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A Year in Reading: Kaveh Akbar

It’s been a long 2017. So much of being a poet as I understand it is about maintaining a permeability to wonder, and that’s been difficult work in a year spent in the long shadow of a fascistic regime, a year in which the earth has grown increasingly desperate in its attempts to warn us about the damage we’re doing to it. The (perhaps feeble ((but noble))) balm—a year of books, richer than any I can recall. It’s like the world of poetry knew we’d need it to rise up and carry us, to orient us toward our livable tomorrows. Poets are watchers, wonderers. And they have the magical ability to make us realer than we can make ourselves. Elizabeth Alexander writes: “We are of interest to one another, are we not?” I like thinking of poems as little empathy tablets, granting us access to (and compassion for) lived experiences unlike any we’ll ever know firsthand. Here are some new books (mostly poetry, listed in no particular order) from the past year that have helped me wander and wonder from one day into the next: Frank Bidart – Half-Light Anaïs Duplan – Mount Carmel & the Blood of Parnassus Marwa Helal – I Am Made to Leave I Am Made to Return Traci Brimhall – Saudade Layli Long Soldier - Whereas Rachel McKibbens - blud Sahar Muradi – [Gates] Steph Burt – Advice from the Lights Maggie Smith – Good Bones Cait Weiss Orcutt - Valleyspeak Nuar Alsadir – Fourth Person Singular Nicole Tong – How to Prove a Theory Craig Morgan Teicher – The Trembling Answers Nicole Sealey – Ordinary Beast Danez Smith – Don’t Call Us Dead sam sax - Madness Javier Zamora - Unaccompanied Marcus Wicker – Silencer Alex Dimitrov – Together and By Ourselves Ruth Awad – Set to Music a Wildfire Bill Knott – Selected Poems William Brewer – I Know Your Kind Morgan Parker – There Are More Beautiful Things Than Beyoncé Carl Phillips – Wild Is the Wind Marie Howe - Magdalene Ghayath Almadhoun - Adrenalin Patricia Smith – Incendiary Arts Tyree Daye – River Hymns Gabrielle Calvocoressi – Rocket Fantastic Mai Der Vang - Afterland Sarah Browning – Killing Summer Alessandra Lynch – Daylily Called it a Dangerous Moment Chen Chen – When I Grow Up I Want to Be A List of Further Possibilities Adrian Matejka – Map to the Stars Finn Menzies – Brilliant Odyssey Don’t Yearn Eve L. Ewing – Electric Arches Shane McCrae – In the Language of My Captor Ghassan Zaqtan (trans. by Fady Joudah) – The Silence that Remains Franny Choi – Death By Sex Machine Laura Kasischke – Where Now: New and Selected Poems Subject to Change: Trans Poetry & Conversation Megan Stielstra – The Wrong Way to Save Your Life Hanif Abdurraqib – They Can’t Kill Us Until They Kill Us Melissa Febos – Abandon Me Ta-Nehisi Coates – We Were Eight Years in Power Alissa Nutting – Made for Love Roxane Gay – Hunger Kevin Young - Bunk Wendy Xu - Phrasis More from A Year in Reading 2017 Do you love Year in Reading and the amazing books and arts content that The Millions produces year round? We are asking readers for support to ensure that The Millions can stay vibrant for years to come. Please click here to learn about several simple ways you can support The Millions now. Don't miss: A Year in Reading 2016, 2015, 2014, 2013, 2012, 2011, 2010, 2009, 2008, 2007, 2006, 2005 [millions_ad]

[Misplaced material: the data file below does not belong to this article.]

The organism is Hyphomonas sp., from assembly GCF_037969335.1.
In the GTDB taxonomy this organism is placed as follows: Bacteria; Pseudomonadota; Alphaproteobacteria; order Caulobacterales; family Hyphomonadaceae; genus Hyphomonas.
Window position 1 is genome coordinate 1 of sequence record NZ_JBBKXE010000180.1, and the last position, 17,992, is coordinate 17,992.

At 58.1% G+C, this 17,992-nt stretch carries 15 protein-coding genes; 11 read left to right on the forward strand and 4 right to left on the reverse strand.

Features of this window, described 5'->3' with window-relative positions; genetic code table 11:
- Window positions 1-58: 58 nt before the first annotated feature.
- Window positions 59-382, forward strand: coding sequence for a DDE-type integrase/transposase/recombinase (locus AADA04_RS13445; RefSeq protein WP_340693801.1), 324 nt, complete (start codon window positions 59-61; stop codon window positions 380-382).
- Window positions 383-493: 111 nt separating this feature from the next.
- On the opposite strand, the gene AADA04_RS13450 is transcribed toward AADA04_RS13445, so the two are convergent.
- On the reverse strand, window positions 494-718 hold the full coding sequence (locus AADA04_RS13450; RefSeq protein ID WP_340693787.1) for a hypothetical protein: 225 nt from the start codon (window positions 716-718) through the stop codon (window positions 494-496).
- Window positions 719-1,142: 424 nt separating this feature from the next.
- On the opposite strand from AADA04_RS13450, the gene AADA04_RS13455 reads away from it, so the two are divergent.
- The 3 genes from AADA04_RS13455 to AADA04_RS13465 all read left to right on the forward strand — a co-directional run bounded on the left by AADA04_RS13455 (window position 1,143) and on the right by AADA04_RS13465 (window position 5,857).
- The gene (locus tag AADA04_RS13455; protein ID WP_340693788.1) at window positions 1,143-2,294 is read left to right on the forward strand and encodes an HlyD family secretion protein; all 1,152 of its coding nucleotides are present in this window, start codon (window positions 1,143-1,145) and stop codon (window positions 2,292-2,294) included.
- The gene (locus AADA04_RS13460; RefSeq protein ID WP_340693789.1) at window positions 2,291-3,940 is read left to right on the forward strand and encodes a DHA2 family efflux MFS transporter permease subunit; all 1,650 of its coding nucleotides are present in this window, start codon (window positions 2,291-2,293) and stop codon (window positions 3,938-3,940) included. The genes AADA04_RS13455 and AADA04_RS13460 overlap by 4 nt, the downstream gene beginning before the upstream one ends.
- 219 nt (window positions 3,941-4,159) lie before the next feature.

A Year in Reading: Chiwan Choi

Books that I find myself reading at least once a year: 1933 Was a Bad Year by John Fante. My favorite of all his books, maybe my favorite book ever. (And a book that reminds me in good and bad ways about my father.) Creature by Amina Cain. I still don’t know how to describe what this book does to me. Not only does it place me in the world she creates, but also at the same time in the places she leaves out. If that makes any sense. (So excited that her next book is on its way from FSG!) The Collected Poetry by Aimé Césaire. The greatest there ever was for me. (Although this year I didn’t have my copy of the book so I just ended up reading Notebook of a Return to the Native Land online.) Books by crazy good poets who are part of this golden age of poetry that is being led by POC and queer poets: Into Each Room We Enter Without Knowing by Charif Shanahan was a collection that I was most excited to read and when I finally did, it killed me in all the good ways. blud by Rachel McKibbens. Speaking of killing me, I had already stopped breathing by page 10. Bone Confetti by Muriel Leung. She’s amazing. This book is amazing. (And new work she’s been working on is goddamn amazing.) Books by poets who live in Pittsburgh: In Full Velvet by Jenny Johnson. Met her and heard her read for the first time in Iowa City. So lyrical I forgot how hard it was punching me. (And she lives literally a block from us!) What’s Hanging on the Hush by Lauren Russell. So happy I got to meet her (at Jenny Johnson’s birthday party!) just a couple of weeks before her book release. A unique and beautiful book and the pieces about the cat had me sobbing. Books that came out all around the same time from poets who also happen to be beautiful friends from LA: Shadowboxing by Joseph Rios. Goddamn. Beast Meridian by Vanessa Angélica Villarreal. Goddamn. Palm Frond with Its Throat Cut by Vickie Vértiz. Goddamn. Books I loved and don’t know how to categorize: Swallow the Fish by Gabrielle Civil. I feel fortunate to have had my book come out at the same time as this book, both of them from CCM. Read it and if you ever have the chance to see Gabrielle perform, do so. Then read it again. There is nobody like her. Silk Flowers by Meghan Lamb. When I open the pages, my brain says “stories.” Afterward, my memory tells me “poetry.” I guess it doesn’t matter because I don’t even know what that means. All this to say that her writing finds its way into that layer beneath your skin. Books that are coming out in 2018: My Dead Parents by Anya Yurchyshyn. I am not done with it yet because she just gave me an uncorrected proof of it a couple of weeks ago but I am loving it. This Will Be My Undoing by Morgan Jerkins. Halfway through. Damn. Attendance by Rachel McLeod Kaminer & Rocío Carlos. Just announced by The OS, I’ve been fortunate not only to have read the manuscript, but to have published excerpts from it over at Cultural Weekly. Mass by Jo Scott-Coe. A powerful book that explores patriarchy, the church, and gun violence by a writer who has examined these topics for years. It was a book that we (Writ Large Press) were supposed to have published but I ended up dropping the ball badly for various reasons. Glad that it has found a home that it deserves and will be out in the world soon. There are also all the manuscripts of books still searching for the right publisher or that have just most recently found homes that I have been fortunate enough to read. I can’t tell whether reading amazing books has made the historically shitty year less shitty or if reading these books has made me realize how shitty 2017 really has been. Either way, it was a shitty year and there were amazing books and ultimately, reading them has always helped me remember I am alive. More from A Year in Reading 2017 Do you love Year in Reading and the amazing books and arts content that The Millions produces year round? We are asking readers for support to ensure that The Millions can stay vibrant for years to come. Please click here to learn about several simple ways you can support The Millions now. Don't miss: A Year in Reading 2016, 2015, 2014, 2013, 2012, 2011, 2010, 2009, 2008, 2007, 2006, 2005 [millions_ad]